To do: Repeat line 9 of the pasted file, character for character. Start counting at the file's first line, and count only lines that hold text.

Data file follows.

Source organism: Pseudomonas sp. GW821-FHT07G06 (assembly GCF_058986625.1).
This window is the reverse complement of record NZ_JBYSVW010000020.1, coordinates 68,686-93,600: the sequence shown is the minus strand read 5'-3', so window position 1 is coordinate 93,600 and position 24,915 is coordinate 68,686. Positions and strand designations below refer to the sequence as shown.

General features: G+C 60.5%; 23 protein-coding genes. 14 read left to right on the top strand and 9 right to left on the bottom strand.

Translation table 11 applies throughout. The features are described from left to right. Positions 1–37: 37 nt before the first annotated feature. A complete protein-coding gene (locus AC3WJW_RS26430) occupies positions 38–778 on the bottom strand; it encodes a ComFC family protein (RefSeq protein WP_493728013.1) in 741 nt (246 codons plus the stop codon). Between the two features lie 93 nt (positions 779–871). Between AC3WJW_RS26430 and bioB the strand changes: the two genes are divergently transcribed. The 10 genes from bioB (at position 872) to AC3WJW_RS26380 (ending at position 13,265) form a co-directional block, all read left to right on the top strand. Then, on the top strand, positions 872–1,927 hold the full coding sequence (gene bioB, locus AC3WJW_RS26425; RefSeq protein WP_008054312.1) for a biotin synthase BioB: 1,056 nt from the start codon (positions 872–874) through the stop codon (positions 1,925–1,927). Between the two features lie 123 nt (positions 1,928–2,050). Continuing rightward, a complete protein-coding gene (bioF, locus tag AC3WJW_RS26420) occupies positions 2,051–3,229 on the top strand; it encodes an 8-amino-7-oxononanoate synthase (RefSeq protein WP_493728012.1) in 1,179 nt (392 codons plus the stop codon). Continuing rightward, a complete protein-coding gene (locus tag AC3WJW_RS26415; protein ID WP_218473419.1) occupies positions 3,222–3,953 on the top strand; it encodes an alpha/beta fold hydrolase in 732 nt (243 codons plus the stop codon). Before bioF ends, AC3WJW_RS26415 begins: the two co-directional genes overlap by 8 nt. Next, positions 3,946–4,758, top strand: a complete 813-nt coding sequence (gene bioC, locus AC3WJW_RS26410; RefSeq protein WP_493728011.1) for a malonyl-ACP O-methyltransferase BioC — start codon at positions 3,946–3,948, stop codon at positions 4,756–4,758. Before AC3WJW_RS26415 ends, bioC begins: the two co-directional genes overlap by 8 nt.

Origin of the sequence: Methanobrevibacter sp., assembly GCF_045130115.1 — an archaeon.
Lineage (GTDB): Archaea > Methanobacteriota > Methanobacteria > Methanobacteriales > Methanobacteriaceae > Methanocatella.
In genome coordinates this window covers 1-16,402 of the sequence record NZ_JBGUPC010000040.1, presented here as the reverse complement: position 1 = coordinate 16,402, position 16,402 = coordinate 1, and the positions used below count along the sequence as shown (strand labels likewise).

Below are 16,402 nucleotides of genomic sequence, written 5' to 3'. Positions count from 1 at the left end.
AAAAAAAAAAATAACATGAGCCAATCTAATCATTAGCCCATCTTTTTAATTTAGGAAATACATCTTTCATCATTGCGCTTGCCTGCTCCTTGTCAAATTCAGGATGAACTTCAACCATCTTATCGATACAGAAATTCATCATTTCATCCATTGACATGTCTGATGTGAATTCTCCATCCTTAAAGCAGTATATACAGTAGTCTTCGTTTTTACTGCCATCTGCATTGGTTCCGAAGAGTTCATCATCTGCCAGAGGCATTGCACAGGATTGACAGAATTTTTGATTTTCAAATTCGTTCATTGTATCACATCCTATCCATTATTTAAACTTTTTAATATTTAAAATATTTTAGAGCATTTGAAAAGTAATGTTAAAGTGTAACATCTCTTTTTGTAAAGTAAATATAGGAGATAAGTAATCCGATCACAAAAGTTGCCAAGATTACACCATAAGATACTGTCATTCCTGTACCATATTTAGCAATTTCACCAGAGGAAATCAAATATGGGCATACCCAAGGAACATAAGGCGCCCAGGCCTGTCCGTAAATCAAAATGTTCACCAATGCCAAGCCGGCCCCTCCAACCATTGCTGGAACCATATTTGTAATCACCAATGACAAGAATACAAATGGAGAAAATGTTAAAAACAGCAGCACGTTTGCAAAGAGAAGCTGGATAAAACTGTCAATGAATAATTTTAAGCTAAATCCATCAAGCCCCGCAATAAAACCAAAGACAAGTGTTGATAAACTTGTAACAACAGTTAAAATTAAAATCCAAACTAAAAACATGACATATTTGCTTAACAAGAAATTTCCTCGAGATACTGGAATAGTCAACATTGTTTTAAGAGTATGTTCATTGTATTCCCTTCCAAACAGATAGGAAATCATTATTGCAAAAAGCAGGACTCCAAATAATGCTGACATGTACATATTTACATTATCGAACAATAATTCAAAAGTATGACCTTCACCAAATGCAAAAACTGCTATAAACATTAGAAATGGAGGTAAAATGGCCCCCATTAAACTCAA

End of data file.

AAAAAAAAAAATAACATGAGCCAATCTAATCATTAGCCCATCTTTTTAATTTAGGAAATACATCTTTCATCATTGCGCTTGCCTGCTCCTTGTCAAATTCAGGATGAACTTCAACCATCTTATCGATACAGAAATTCATCATTTCATCCATTGACATGTCTGATGTGAATTCTCCATCCTTAAAGCAGTATATACAGTAGTCTTCGTTTTTACTGCCATCTGCATTGGTTCCGAAGAGTTCATCATCTGCCAGAGGCATTGCACAGGATTGACAGAATTTTTGATTTTCAAATTCGTTCATTGTATCACATCCTATCCATTATTTAAACTTTTTAATATTTAAAATATTTTAGAGCATTTGAAAAGTAATGTTAAAGTGTAACATCTCTTTTTGTAAAGTAAATATAGGAGATAAGTAATCCGATCACAAAAGTTGCCAAGATTACACCATAAGATACTGTCATTCCTGTACCATATTTAGCAATTTCACCAGAGGAAATCAAATATGGGCATACCCAAGGAACATAAGGCGCCCAGGCCTGTCCGTAAATCAAAATGTTCACCAATGCCAAGCCGGCCCCTCCAACCATTGCTGGAACCATATTTGTAATCACCAATGACAAGAATACAAATGGAGAAAATGTTAAAAACAGCAGCACGTTTGCAAAGAGAAGCTGGATAAAACTGTCAATGAATAATTTTAAGCTAAATCCATCAAGCCCCGCAATAAAACCAAAGACAAGTGTTGATAAACTTGTAACAACAGTTAAAATTAAAATCCAAACTAAAAACATGACATATTTGCTTAACAAGAAATTTCCTCGAGATACTGGAATAGTCAACATTGTTTTAAGAGTATGTTCATTGTATTCCCTTCCAAACAGATAGGAAATCATTATTGCAAAAAGCAGGACTCCAAATAATGCTGACATGTACATATTTACATTATCGAACAATAATTCAAAAGTATGACCTTCACCAAATGCAAAAACTGCTATAAACATTAGAAATGGAGGTAAAATGGCCCCCATTAAACTCAA